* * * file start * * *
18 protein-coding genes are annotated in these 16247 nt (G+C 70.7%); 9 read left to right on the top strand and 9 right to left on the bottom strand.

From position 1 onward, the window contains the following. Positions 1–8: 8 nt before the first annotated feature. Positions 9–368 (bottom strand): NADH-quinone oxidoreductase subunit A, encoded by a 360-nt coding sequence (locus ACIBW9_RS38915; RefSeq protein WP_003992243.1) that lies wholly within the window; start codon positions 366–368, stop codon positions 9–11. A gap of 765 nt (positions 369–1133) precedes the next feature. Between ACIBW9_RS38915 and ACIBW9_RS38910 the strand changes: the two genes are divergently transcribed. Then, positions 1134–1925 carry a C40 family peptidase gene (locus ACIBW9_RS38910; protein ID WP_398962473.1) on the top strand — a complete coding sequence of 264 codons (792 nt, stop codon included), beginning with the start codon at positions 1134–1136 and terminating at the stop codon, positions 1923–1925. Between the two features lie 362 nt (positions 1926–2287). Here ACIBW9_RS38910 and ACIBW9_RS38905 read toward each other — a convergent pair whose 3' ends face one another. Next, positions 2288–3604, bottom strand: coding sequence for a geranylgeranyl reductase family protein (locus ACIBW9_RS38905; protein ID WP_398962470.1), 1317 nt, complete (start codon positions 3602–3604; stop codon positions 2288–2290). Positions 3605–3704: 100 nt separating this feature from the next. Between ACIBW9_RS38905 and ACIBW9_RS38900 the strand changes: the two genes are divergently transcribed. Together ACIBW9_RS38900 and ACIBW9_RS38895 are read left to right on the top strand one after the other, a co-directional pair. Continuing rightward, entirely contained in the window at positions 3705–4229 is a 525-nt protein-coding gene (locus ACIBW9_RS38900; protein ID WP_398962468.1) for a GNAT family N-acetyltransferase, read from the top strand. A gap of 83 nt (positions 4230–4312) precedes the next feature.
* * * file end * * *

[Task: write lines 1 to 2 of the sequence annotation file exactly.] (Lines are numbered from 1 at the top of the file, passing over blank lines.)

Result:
18 protein-coding genes are annotated in these 16247 nt (G+C 70.7%); 9 read left to right on the top strand and 9 right to left on the bottom strand.

From position 1 onward, the window contains the following. Positions 1–8: 8 nt before the first annotated feature. Positions 9–368 (bottom strand): NADH-quinone oxidoreductase subunit A, encoded by a 360-nt coding sequence (locus ACIBW9_RS38915; RefSeq protein WP_003992243.1) that lies wholly within the window; start codon positions 366–368, stop codon positions 9–11. A gap of 765 nt (positions 369–1133) precedes the next feature. Between ACIBW9_RS38915 and ACIBW9_RS38910 the strand changes: the two genes are divergently transcribed. Then, positions 1134–1925 carry a C40 family peptidase gene (locus ACIBW9_RS38910; protein ID WP_398962473.1) on the top strand — a complete coding sequence of 264 codons (792 nt, stop codon included), beginning with the start codon at positions 1134–1136 and terminating at the stop codon, positions 1923–1925. Between the two features lie 362 nt (positions 1926–2287). Here ACIBW9_RS38910 and ACIBW9_RS38905 read toward each other — a convergent pair whose 3' ends face one another. Next, positions 2288–3604, bottom strand: coding sequence for a geranylgeranyl reductase family protein (locus ACIBW9_RS38905; protein ID WP_398962470.1), 1317 nt, complete (start codon positions 3602–3604; stop codon positions 2288–2290). Positions 3605–3704: 100 nt separating this feature from the next. Between ACIBW9_RS38905 and ACIBW9_RS38900 the strand changes: the two genes are divergently transcribed. Together ACIBW9_RS38900 and ACIBW9_RS38895 are read left to right on the top strand one after the other, a co-directional pair. Continuing rightward, entirely contained in the window at positions 3705–4229 is a 525-nt protein-coding gene (locus ACIBW9_RS38900; protein ID WP_398962468.1) for a GNAT family N-acetyltransferase, read from the top strand. A gap of 83 nt (positions 4230–4312) precedes the next feature.